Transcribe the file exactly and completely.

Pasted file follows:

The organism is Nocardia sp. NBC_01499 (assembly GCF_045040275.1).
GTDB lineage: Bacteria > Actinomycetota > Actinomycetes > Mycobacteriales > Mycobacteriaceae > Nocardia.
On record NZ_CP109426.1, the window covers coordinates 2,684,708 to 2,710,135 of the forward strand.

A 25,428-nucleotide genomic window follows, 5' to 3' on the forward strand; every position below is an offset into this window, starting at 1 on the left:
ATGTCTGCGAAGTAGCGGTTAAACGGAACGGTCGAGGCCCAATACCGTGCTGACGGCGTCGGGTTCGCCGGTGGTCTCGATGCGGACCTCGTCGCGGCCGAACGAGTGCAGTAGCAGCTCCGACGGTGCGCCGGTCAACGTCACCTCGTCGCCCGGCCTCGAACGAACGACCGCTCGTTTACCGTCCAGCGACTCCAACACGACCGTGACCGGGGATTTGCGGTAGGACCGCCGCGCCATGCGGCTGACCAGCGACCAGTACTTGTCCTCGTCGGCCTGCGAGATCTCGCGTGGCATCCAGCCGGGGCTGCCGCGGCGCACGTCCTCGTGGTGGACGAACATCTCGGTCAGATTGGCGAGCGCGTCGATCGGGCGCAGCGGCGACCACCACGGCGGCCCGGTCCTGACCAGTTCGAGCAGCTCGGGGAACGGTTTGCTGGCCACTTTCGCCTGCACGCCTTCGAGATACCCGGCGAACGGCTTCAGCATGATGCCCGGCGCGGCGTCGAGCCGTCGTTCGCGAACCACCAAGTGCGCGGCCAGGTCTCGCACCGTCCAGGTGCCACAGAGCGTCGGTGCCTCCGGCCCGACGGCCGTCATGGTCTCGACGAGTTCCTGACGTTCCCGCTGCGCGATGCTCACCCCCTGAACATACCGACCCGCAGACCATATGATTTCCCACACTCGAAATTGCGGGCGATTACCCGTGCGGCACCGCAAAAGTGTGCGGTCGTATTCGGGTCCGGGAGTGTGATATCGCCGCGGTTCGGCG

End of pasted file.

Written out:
The organism is Nocardia sp. NBC_01499 (assembly GCF_045040275.1).
GTDB lineage: Bacteria > Actinomycetota > Actinomycetes > Mycobacteriales > Mycobacteriaceae > Nocardia.
On record NZ_CP109426.1, the window covers coordinates 2,684,708 to 2,710,135 of the forward strand.

A 25,428-nucleotide genomic window follows, 5' to 3' on the forward strand; every position below is an offset into this window, starting at 1 on the left:
ATGTCTGCGAAGTAGCGGTTAAACGGAACGGTCGAGGCCCAATACCGTGCTGACGGCGTCGGGTTCGCCGGTGGTCTCGATGCGGACCTCGTCGCGGCCGAACGAGTGCAGTAGCAGCTCCGACGGTGCGCCGGTCAACGTCACCTCGTCGCCCGGCCTCGAACGAACGACCGCTCGTTTACCGTCCAGCGACTCCAACACGACCGTGACCGGGGATTTGCGGTAGGACCGCCGCGCCATGCGGCTGACCAGCGACCAGTACTTGTCCTCGTCGGCCTGCGAGATCTCGCGTGGCATCCAGCCGGGGCTGCCGCGGCGCACGTCCTCGTGGTGGACGAACATCTCGGTCAGATTGGCGAGCGCGTCGATCGGGCGCAGCGGCGACCACCACGGCGGCCCGGTCCTGACCAGTTCGAGCAGCTCGGGGAACGGTTTGCTGGCCACTTTCGCCTGCACGCCTTCGAGATACCCGGCGAACGGCTTCAGCATGATGCCCGGCGCGGCGTCGAGCCGTCGTTCGCGAACCACCAAGTGCGCGGCCAGGTCTCGCACCGTCCAGGTGCCACAGAGCGTCGGTGCCTCCGGCCCGACGGCCGTCATGGTCTCGACGAGTTCCTGACGTTCCCGCTGCGCGATGCTCACCCCCTGAACATACCGACCCGCAGACCATATGATTTCCCACACTCGAAATTGCGGGCGATTACCCGTGCGGCACCGCAAAAGTGTGCGGTCGTATTCGGGTCCGGGAGTGTGATATCGCCGCGGTTCGGCG